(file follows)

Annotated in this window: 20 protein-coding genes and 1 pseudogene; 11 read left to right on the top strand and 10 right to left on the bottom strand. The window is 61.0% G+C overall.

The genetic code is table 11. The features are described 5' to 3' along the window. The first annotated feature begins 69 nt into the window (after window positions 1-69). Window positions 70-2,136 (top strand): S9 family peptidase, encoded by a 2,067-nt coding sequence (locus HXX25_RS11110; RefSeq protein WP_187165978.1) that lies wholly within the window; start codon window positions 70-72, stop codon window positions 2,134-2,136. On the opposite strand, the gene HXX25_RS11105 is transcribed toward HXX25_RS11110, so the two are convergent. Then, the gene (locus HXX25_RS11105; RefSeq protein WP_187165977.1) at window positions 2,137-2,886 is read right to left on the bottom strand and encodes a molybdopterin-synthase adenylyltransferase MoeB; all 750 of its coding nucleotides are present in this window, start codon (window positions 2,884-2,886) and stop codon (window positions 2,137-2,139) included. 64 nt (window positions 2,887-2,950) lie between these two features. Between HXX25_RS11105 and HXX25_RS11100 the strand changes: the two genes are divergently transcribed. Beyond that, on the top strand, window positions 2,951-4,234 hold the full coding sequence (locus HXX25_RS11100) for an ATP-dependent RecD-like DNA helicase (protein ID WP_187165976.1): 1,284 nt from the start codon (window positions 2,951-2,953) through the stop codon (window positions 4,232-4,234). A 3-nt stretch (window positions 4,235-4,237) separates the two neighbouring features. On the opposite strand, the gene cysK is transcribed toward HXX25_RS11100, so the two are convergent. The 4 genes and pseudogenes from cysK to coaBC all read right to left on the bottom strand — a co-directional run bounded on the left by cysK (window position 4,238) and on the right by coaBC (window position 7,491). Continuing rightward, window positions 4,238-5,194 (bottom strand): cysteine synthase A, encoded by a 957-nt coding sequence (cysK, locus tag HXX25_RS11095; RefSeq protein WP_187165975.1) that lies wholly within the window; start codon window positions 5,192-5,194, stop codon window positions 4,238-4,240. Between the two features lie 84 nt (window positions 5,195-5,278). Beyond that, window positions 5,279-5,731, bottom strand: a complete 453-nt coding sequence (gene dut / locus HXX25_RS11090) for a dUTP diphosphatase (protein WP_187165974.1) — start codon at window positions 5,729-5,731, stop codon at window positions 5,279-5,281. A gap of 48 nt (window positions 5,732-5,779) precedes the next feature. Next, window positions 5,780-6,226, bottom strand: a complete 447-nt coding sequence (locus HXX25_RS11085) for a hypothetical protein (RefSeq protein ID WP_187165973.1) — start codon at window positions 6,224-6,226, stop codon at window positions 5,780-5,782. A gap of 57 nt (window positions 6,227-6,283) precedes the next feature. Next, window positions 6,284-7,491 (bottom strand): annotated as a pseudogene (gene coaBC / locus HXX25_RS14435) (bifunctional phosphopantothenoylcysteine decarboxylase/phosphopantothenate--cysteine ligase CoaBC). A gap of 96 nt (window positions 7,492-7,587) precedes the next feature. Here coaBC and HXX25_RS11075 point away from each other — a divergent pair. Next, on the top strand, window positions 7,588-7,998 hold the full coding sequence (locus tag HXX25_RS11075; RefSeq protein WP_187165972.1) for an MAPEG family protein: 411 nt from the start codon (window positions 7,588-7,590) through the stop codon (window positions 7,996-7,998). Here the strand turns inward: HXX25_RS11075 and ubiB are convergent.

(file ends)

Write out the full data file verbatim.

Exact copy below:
Annotated in this window: 20 protein-coding genes and 1 pseudogene; 11 read left to right on the top strand and 10 right to left on the bottom strand. The window is 61.0% G+C overall.

The genetic code is table 11. The features are described 5' to 3' along the window. The first annotated feature begins 69 nt into the window (after window positions 1-69). Window positions 70-2,136 (top strand): S9 family peptidase, encoded by a 2,067-nt coding sequence (locus HXX25_RS11110; RefSeq protein WP_187165978.1) that lies wholly within the window; start codon window positions 70-72, stop codon window positions 2,134-2,136. On the opposite strand, the gene HXX25_RS11105 is transcribed toward HXX25_RS11110, so the two are convergent. Then, the gene (locus HXX25_RS11105; RefSeq protein WP_187165977.1) at window positions 2,137-2,886 is read right to left on the bottom strand and encodes a molybdopterin-synthase adenylyltransferase MoeB; all 750 of its coding nucleotides are present in this window, start codon (window positions 2,884-2,886) and stop codon (window positions 2,137-2,139) included. 64 nt (window positions 2,887-2,950) lie between these two features. Between HXX25_RS11105 and HXX25_RS11100 the strand changes: the two genes are divergently transcribed. Beyond that, on the top strand, window positions 2,951-4,234 hold the full coding sequence (locus HXX25_RS11100) for an ATP-dependent RecD-like DNA helicase (protein ID WP_187165976.1): 1,284 nt from the start codon (window positions 2,951-2,953) through the stop codon (window positions 4,232-4,234). A 3-nt stretch (window positions 4,235-4,237) separates the two neighbouring features. On the opposite strand, the gene cysK is transcribed toward HXX25_RS11100, so the two are convergent. The 4 genes and pseudogenes from cysK to coaBC all read right to left on the bottom strand — a co-directional run bounded on the left by cysK (window position 4,238) and on the right by coaBC (window position 7,491). Continuing rightward, window positions 4,238-5,194 (bottom strand): cysteine synthase A, encoded by a 957-nt coding sequence (cysK, locus tag HXX25_RS11095; RefSeq protein WP_187165975.1) that lies wholly within the window; start codon window positions 5,192-5,194, stop codon window positions 4,238-4,240. Between the two features lie 84 nt (window positions 5,195-5,278). Beyond that, window positions 5,279-5,731, bottom strand: a complete 453-nt coding sequence (gene dut / locus HXX25_RS11090) for a dUTP diphosphatase (protein WP_187165974.1) — start codon at window positions 5,729-5,731, stop codon at window positions 5,279-5,281. A gap of 48 nt (window positions 5,732-5,779) precedes the next feature. Next, window positions 5,780-6,226, bottom strand: a complete 447-nt coding sequence (locus HXX25_RS11085) for a hypothetical protein (RefSeq protein ID WP_187165973.1) — start codon at window positions 6,224-6,226, stop codon at window positions 5,780-5,782. A gap of 57 nt (window positions 6,227-6,283) precedes the next feature. Next, window positions 6,284-7,491 (bottom strand): annotated as a pseudogene (gene coaBC / locus HXX25_RS14435) (bifunctional phosphopantothenoylcysteine decarboxylase/phosphopantothenate--cysteine ligase CoaBC). A gap of 96 nt (window positions 7,492-7,587) precedes the next feature. Here coaBC and HXX25_RS11075 point away from each other — a divergent pair. Next, on the top strand, window positions 7,588-7,998 hold the full coding sequence (locus tag HXX25_RS11075; RefSeq protein WP_187165972.1) for an MAPEG family protein: 411 nt from the start codon (window positions 7,588-7,590) through the stop codon (window positions 7,996-7,998). Here the strand turns inward: HXX25_RS11075 and ubiB are convergent.